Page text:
Sunday, May 09, 2010

Free Markets, Closed Minds

The Christian Legal Society (CLS), a college club for law students, discriminates against homosexuals. OK, that’s their right. But when they want other students to financially support them through student fees, they cross a line that should not be crossed.

The first amendment allows for all kinds of bias and discrimination, but it doesn’t obligate others to pay for it. Yet that is what the CLS is arguing before the Supreme Court in its case against University of California’s Hastings College of Law. Hastings refused to fund CLS because it violated the college’s policy that student groups funded by student fees levied on all students must be open to all students. Since CLS isn’t open to homosexuals, student fees cannot fund it.

Supporters of CLS argue that this would force the group to let homosexuals join, and, if they have the numbers, take over. This is nonsense. The college didn’t say the group has to admit homosexuals, it just said it won’t use student funds to support student groups that discriminate against some students. Do what you want, just don’t expect the rest of us to pay for it.

Most likely the Supremes will complicate the issue so as to either avoid ruling meaningfully, or to force Hastings to use student monies to fund CLS, hence forcing gay students to pay for their own discrimination. But the issue is really quite simple: you can form whatever clubs you want; just don’t make everyone pay for it. Student fees should go to support only those student clubs open to all students.

For example, Jewish clubs that restrict membership or leadership to Jews are fine; just don’t make nonJews pay for them. Anti-Semitic groups that refuse to accept Jewish members are kosher; just don’t make Jews pay for them. If students in restricted clubs can’t raise the funds to support their clubs, then those clubs will fail. It is called the free market.

Why is it that conservatives like the Christian Legal Society only like capitalism when it favors them?


andrea perez said...

This is the part of the argument I don't get:
If student funds are paying for the buildings, space, etc. that they are meeting in...unlike a public library, where the space is collective..does our money then go to pay for their bias? If a non-Jew wants to join Hillel and behave respectfully, then so be it.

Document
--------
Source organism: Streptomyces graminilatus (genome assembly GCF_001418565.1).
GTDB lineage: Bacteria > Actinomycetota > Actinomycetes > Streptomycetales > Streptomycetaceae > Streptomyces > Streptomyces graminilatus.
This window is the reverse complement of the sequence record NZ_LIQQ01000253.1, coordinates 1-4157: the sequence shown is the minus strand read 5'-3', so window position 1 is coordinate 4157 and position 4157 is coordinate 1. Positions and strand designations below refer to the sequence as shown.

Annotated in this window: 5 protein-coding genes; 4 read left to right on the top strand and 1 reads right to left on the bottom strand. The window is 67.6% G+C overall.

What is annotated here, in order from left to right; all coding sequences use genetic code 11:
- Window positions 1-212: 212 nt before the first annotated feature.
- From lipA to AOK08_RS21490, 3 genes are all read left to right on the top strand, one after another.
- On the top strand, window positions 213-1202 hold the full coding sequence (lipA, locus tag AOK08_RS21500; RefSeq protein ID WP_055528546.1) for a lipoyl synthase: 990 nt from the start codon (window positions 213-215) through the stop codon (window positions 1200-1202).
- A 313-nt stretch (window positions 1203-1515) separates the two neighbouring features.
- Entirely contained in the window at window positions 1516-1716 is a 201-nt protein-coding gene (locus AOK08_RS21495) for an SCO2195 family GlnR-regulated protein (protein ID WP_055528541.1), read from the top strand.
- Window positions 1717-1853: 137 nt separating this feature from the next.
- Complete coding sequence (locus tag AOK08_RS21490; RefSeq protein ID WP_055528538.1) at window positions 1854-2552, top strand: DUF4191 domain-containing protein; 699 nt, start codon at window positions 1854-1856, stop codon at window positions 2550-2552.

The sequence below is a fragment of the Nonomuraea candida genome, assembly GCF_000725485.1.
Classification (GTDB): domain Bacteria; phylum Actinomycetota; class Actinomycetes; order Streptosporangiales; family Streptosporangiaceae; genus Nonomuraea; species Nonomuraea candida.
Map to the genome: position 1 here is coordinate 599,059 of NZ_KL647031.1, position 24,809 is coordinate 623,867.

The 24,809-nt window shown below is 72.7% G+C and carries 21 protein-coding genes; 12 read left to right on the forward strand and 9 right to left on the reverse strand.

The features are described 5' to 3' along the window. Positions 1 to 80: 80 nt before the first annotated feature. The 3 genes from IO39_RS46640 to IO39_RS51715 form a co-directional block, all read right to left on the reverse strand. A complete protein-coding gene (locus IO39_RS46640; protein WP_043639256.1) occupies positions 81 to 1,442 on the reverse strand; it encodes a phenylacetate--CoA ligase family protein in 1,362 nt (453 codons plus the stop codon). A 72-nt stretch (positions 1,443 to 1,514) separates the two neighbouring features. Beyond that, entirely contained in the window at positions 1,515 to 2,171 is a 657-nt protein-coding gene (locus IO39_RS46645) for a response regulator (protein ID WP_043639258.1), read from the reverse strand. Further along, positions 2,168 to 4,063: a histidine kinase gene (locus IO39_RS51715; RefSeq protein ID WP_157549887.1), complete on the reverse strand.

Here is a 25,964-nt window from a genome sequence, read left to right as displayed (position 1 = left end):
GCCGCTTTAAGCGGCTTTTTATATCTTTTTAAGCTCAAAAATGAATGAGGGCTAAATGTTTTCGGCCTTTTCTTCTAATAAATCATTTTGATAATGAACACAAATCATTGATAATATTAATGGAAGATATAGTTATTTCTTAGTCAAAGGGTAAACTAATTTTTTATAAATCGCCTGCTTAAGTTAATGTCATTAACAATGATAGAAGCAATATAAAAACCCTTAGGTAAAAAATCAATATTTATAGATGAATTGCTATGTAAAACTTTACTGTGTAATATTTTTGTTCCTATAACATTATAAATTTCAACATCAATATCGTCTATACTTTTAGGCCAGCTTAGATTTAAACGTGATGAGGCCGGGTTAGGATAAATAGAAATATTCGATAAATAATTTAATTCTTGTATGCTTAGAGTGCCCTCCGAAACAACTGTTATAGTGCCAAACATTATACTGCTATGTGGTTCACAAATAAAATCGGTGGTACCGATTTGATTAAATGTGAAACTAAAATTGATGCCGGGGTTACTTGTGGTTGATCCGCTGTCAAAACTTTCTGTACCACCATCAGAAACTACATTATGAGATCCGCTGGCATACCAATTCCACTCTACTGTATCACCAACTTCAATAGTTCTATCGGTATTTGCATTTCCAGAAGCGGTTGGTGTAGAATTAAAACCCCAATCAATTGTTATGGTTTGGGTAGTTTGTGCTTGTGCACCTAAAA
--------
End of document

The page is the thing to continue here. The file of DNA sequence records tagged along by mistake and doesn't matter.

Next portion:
I thought this argument was solved years ago when all boy military schools had to admit girls if there is public funding involved.
Why does this always come down to money? Why isn't the same argument used by the other side to support not funding the anti-abortion, let's blow up doctors mind thought? I don't want to pay for their wars of aggression against half the known world.(okay that's an exaggeration..a tenth?) How come they want money to bar gays and at the same time want to dictate who gets money to maintain women's health? I hope the Supreme court tells doesn't respond to's time to go back to kindergarten and learn to play with each other.

Steve Frazee said...

Great post! People should be free to form organizations and admit or reject anyone, but not if they are funded communally. Which is why I’m not a fan of tax exemptions for religious organizations.

Rabbi Rami said...

Andrea, the issues isn't public funds but student fees. The fees are used to pay for clubs not buildings.

Peter Schogol said...

Let's hope the Supremes have a rare moment of clarity and vote against the CLS. Either that or let's pray that Elana Kagan kicks butt.

andrea perez said...

Haven't been to college in a long time. Still, don't get how there can be "clubs" on a public campus or any other place that receive Federal Funds( of Pell Grants etc.) that are allowed to bar anyone from attending. I didn't think under "free speech", actions were covered such as denying people entry into a public space or to receive a service offered. Don't know why anyone who is being put down would want to attend such a "club" but it would be their right to attend. Sort of like Ruby Bridges going to an all white school and getting rid of that separate but equal thing.
I thought the way to "get around" it would be to have a list of services provided when you sign up for a semester (sort of like when you pay your taxes) that ask permission to take a portion as a donation. So if a "clubs" charter is singling out groups to ban, you can say no to assisting them. Live and learn.